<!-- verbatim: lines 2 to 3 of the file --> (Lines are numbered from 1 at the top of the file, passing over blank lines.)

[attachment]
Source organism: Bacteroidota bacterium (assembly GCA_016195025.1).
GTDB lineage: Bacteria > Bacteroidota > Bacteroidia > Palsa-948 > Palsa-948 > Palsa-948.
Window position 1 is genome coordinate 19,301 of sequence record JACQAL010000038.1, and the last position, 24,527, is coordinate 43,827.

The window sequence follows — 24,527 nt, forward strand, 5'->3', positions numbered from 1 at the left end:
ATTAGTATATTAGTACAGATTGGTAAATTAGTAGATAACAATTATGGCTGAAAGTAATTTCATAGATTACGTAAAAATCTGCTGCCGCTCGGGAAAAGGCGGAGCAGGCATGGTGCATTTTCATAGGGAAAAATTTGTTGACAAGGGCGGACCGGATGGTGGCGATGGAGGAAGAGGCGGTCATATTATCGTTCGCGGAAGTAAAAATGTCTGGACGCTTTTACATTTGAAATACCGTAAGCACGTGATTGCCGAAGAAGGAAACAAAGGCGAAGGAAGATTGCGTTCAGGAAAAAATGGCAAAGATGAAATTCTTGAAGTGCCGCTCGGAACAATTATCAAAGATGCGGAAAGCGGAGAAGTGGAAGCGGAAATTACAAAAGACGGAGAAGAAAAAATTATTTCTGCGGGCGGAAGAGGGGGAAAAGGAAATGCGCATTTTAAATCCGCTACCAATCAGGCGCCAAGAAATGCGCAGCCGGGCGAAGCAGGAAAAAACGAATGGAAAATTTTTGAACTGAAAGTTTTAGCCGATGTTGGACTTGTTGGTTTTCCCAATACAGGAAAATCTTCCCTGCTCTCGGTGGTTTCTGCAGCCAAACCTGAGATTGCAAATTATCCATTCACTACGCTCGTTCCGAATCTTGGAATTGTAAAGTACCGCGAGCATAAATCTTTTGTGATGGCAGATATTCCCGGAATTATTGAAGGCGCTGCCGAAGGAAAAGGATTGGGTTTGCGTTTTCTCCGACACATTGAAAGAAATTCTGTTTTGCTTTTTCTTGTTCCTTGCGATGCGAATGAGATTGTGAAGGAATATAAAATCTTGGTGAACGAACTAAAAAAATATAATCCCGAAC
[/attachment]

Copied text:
GTDB lineage: Bacteria > Bacteroidota > Bacteroidia > Palsa-948 > Palsa-948 > Palsa-948.
Window position 1 is genome coordinate 19,301 of sequence record JACQAL010000038.1, and the last position, 24,527, is coordinate 43,827.